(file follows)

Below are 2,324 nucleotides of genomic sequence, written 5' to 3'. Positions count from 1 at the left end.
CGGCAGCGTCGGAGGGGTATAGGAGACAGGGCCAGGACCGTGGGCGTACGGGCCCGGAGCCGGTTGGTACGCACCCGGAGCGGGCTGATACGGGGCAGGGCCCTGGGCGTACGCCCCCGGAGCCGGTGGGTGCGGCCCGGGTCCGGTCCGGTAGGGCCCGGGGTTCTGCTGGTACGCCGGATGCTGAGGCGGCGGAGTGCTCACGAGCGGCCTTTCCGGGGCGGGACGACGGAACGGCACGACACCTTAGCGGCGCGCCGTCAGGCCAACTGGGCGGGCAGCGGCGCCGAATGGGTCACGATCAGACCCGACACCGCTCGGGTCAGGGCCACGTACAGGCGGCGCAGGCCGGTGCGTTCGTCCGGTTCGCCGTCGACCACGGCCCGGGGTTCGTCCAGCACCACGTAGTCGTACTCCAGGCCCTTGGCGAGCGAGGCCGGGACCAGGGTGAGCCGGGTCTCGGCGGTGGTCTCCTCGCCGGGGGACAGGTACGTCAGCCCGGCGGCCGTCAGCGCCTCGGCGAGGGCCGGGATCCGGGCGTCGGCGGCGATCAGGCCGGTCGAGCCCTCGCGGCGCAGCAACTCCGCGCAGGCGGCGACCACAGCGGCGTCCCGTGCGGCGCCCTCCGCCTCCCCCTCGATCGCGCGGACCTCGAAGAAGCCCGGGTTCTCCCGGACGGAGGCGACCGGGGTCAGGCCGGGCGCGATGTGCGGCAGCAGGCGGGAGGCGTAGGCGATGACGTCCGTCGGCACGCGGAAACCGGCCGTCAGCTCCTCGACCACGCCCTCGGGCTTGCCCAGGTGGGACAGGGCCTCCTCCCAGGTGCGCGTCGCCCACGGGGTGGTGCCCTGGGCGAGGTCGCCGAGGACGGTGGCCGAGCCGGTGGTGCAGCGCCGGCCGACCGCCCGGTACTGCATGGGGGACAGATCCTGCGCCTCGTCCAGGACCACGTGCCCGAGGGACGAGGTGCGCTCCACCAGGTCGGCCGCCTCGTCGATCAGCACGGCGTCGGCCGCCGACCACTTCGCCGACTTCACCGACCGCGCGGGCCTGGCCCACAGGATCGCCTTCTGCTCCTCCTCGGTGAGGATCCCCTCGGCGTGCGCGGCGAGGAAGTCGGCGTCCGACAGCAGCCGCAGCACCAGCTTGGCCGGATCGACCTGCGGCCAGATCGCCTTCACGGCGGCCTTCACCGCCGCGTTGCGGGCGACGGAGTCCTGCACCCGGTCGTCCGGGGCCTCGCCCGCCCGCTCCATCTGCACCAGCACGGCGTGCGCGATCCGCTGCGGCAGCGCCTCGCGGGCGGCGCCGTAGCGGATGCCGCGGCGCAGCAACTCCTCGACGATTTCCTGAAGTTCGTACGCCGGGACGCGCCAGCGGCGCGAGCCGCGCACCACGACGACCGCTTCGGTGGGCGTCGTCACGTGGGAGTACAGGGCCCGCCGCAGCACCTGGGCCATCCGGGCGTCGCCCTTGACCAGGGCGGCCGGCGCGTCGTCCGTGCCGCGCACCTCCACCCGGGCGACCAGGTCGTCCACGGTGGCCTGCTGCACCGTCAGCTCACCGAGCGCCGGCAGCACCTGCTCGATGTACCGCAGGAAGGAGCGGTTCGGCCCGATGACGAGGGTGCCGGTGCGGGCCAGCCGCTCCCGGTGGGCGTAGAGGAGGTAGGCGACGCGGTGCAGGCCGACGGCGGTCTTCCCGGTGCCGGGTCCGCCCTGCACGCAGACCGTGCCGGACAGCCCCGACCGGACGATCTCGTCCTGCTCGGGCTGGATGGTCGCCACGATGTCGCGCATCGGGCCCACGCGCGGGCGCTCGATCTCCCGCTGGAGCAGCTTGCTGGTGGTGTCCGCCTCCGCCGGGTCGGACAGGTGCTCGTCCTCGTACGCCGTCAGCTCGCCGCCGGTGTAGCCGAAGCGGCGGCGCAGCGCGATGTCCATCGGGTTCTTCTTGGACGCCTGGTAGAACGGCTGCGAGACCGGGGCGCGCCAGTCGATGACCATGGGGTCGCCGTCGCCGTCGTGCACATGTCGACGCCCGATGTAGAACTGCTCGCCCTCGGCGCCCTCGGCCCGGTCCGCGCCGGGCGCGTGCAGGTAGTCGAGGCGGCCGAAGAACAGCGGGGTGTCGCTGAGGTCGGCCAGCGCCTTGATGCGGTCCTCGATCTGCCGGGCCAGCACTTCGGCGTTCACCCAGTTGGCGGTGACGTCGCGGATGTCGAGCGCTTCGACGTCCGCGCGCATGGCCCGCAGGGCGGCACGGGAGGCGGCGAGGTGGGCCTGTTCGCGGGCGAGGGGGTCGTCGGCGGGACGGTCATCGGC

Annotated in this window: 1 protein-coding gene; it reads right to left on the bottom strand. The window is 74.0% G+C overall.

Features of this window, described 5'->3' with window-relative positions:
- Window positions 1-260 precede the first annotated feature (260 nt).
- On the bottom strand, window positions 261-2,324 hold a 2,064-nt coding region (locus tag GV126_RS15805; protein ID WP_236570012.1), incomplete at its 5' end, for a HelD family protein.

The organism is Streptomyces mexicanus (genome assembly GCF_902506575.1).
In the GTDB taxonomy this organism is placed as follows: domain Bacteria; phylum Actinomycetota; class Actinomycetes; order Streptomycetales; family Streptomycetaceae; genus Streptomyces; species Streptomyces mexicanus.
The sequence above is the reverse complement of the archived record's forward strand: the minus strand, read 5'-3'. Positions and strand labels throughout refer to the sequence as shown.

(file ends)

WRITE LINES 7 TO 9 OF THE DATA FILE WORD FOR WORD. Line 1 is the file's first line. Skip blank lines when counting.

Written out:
The organism is Streptomyces mexicanus (genome assembly GCF_902506575.1).
In the GTDB taxonomy this organism is placed as follows: domain Bacteria; phylum Actinomycetota; class Actinomycetes; order Streptomycetales; family Streptomycetaceae; genus Streptomyces; species Streptomyces mexicanus.
The sequence above is the reverse complement of the archived record's forward strand: the minus strand, read 5'-3'. Positions and strand labels throughout refer to the sequence as shown.